Capital Commentary is the weekly current-affairs publication of CPJ, written to encourage the pursuit of public justice.
No Quotas for Religion
September 13, 1999
It seems like a good idea, doesn't it—special state and local programs to enlist faith-based groups to help welfare families and poor communities? After all, government programs that treat people as merely material creatures have hardly been rousing successes, while many churches, religious nonprofits, and inspired volunteers have been doing so much real and lasting good for their neighbors. Small surprise that many officials are searching for ways to bring religion back into the assistance equation. But a set-aside program for religious groups is not the way to do it.
For one thing, the US Constitution rules it out. The standard surely is not secularism in everything government touches. But neither may government play favorites among religions and worldviews. When welfare officials are seeking effective services, the criterion should be effectiveness, not some mystique of faith-based programs.
The special focus on faith groups is harmful, too, if it presumes that friendly gestures from government will conjure out of the faith communities a shining array of exemplary programs. But building effective, substantial, and expert services is a task of months and years. Faith communities are not in the magic business.
Yet the worst thing about government targeting faith-based groups is that it is too limiting. When state or local officials craft a special program to tap the benefits of faith-based help, the effect is to exclude religious organizations from all of the regular welfare and human services. We'll look to the churches for mentors, they seem to say, but when we buy services, we'll go elsewhere. A special niche for faith-based organizations is too confining.
What public officials ought to do, instead, when they search for services is simply to stop discriminating against organizations that refuse to hide their faith under a bushel. That's the Charitable Choice principle and requirement. Across the board, when state and local officials spend federal welfare funds, or Welfare-to-Work dollars, or Community Services money, they must let religious organizations have an equal chance to compete for the funds. And when religious groups are selected to provide services, officials can't then tell them to shuck their faith because they are now doing government work.
Charitable Choice is no guarantee of funds for churches and it is not a set-aside program for religion. It's simply the principle of nondiscrimination when government selects providers. Charitable Choice tells officials to look for effective help, not to start by asking if groups are religious or not religious.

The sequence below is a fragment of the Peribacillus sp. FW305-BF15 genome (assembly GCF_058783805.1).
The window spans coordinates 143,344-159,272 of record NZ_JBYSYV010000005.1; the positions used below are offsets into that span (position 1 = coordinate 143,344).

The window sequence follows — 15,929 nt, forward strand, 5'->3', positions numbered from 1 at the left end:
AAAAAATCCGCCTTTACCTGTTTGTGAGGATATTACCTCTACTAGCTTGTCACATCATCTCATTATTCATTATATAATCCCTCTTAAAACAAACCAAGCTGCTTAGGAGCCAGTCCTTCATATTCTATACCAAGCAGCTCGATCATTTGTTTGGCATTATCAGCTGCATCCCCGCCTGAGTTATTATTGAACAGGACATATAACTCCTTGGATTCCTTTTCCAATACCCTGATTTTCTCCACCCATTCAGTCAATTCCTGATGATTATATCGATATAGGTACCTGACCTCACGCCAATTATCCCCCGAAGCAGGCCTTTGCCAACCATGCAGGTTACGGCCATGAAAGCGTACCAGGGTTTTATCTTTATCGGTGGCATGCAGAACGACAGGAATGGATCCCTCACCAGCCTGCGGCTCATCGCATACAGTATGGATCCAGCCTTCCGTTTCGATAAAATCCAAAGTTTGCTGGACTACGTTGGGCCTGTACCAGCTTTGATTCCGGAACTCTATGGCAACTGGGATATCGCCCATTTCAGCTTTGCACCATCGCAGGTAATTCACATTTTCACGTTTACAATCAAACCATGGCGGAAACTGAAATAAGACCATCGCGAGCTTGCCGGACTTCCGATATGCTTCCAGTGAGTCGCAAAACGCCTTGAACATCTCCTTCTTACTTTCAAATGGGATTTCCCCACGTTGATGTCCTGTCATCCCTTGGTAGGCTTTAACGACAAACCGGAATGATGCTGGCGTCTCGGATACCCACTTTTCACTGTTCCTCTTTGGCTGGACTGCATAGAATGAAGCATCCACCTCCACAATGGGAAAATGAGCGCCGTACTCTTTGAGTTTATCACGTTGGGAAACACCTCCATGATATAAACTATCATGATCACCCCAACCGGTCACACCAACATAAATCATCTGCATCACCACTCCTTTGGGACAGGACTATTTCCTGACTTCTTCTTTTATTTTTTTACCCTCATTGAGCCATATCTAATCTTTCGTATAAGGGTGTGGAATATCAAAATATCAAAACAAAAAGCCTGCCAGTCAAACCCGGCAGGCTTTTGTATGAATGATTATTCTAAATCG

Will the chosen services often be faith-based? If officials comply with Charitable Choice, there's every reason to expect so over time, not because faith is magic but because good faith-based programs reach people in a deeper and different way.
May officials never pay special attention to the faith communities? In fact they must be sensitive to religion when they search for service providers. After all, it was government's secularizing and exclusionary regulations that taught many faith-based groups to stay as far away as possible. It will take a lot of careful outreach by government to bridge that gap. And government needs to become administratively more supple if it is to work successfully with nonbureaucratic community groups, whether faith-based or secular.
So state and local officials should take special note of religion, starting by bringing their own procurement practices into compliance with Charitable Choice. But a special program to fund religious groups? A special category of involvement for people of faith? No thanks. That's too limiting. No quotas for faith: just let government focus on how best to help needy families and neighborhoods.
—Stanley Carlson-Thies, Director of Social Policy Studies
Center for Public Justice
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Capital Commentary is a weekly current-affairs publication of the Center for Public Justice. Published since 1996, it is written to encourage the pursuit of justice. Commentaries do not necessarily represent an official position of the Center for Public Justice but are intended to help advance discussion. Articles, with attribution, may be republished according to our publishing guidelines.”